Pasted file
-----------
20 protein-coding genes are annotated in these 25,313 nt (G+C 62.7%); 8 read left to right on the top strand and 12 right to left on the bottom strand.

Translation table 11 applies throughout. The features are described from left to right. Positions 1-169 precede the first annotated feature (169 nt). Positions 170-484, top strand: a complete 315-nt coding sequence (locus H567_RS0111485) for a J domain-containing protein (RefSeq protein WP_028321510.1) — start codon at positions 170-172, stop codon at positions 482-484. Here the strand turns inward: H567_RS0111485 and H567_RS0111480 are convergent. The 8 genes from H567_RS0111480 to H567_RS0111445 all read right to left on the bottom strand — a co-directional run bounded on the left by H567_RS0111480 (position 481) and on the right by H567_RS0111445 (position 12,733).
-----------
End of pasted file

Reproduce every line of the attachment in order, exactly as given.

20 protein-coding genes are annotated in these 25,313 nt (G+C 62.7%); 8 read left to right on the top strand and 12 right to left on the bottom strand.

Translation table 11 applies throughout. The features are described from left to right. Positions 1-169 precede the first annotated feature (169 nt). Positions 170-484, top strand: a complete 315-nt coding sequence (locus H567_RS0111485) for a J domain-containing protein (RefSeq protein WP_028321510.1) — start codon at positions 170-172, stop codon at positions 482-484. Here the strand turns inward: H567_RS0111485 and H567_RS0111480 are convergent. The 8 genes from H567_RS0111480 to H567_RS0111445 all read right to left on the bottom strand — a co-directional run bounded on the left by H567_RS0111480 (position 481) and on the right by H567_RS0111445 (position 12,733).